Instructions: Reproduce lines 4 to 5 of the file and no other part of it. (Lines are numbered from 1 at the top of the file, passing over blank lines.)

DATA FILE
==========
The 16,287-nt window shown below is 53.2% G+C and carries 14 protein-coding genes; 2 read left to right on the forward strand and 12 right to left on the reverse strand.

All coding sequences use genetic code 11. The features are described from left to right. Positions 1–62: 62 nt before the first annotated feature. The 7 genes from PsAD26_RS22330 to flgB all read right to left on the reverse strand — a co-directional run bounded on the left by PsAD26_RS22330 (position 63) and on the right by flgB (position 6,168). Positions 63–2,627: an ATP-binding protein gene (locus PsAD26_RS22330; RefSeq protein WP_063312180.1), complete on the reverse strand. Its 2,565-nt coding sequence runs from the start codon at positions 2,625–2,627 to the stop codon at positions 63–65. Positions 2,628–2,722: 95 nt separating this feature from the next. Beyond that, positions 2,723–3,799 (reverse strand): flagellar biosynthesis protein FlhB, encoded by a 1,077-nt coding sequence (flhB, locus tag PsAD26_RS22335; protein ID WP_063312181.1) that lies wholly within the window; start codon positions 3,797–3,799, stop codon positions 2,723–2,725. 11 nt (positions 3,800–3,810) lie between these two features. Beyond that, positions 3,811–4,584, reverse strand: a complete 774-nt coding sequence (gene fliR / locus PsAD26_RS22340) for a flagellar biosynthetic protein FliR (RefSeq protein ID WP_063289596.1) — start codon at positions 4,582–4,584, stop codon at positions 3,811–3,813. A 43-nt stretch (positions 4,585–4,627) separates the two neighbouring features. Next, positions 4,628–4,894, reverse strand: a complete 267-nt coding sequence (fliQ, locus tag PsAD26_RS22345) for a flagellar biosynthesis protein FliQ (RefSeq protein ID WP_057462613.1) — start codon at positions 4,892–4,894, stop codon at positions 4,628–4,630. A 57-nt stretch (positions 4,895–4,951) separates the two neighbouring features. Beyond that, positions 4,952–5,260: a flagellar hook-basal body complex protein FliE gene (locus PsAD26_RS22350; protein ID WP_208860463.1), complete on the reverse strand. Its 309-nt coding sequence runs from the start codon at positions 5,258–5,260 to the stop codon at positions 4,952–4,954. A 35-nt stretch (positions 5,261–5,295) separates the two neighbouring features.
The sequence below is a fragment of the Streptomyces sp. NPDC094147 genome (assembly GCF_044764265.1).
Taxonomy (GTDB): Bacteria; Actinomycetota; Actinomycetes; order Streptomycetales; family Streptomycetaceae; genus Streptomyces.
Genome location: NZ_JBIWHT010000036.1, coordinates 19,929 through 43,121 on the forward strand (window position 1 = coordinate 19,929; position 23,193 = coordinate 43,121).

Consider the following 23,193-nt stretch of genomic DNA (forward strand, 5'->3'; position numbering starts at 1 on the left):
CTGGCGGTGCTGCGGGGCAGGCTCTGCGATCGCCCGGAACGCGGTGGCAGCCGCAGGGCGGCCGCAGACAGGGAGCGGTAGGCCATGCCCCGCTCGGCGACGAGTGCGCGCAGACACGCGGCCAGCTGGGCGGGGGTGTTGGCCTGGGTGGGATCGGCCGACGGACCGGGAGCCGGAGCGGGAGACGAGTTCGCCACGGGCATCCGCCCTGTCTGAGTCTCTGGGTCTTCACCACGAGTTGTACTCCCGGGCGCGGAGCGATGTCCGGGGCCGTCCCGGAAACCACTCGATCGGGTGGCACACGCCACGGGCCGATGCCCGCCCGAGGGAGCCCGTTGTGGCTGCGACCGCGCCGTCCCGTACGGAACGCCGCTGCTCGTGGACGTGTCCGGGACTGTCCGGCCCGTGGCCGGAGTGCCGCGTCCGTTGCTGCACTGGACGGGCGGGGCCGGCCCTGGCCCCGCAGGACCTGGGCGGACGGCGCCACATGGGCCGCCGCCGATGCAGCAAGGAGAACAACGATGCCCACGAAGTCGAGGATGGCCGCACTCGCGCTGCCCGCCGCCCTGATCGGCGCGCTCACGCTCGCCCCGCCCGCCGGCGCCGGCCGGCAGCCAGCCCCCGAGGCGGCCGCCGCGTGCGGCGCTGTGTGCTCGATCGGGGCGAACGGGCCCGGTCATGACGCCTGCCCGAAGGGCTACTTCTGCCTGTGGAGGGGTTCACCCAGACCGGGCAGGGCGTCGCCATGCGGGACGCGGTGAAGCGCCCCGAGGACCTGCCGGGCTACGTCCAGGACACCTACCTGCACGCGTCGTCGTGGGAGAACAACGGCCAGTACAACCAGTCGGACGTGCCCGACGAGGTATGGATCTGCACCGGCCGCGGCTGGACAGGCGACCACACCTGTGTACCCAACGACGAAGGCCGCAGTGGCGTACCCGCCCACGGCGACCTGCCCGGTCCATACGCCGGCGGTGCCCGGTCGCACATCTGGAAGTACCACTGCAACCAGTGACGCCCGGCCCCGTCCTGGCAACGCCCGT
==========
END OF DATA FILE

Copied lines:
Taxonomy (GTDB): Bacteria; Actinomycetota; Actinomycetes; order Streptomycetales; family Streptomycetaceae; genus Streptomyces.
Genome location: NZ_JBIWHT010000036.1, coordinates 19,929 through 43,121 on the forward strand (window position 1 = coordinate 19,929; position 23,193 = coordinate 43,121).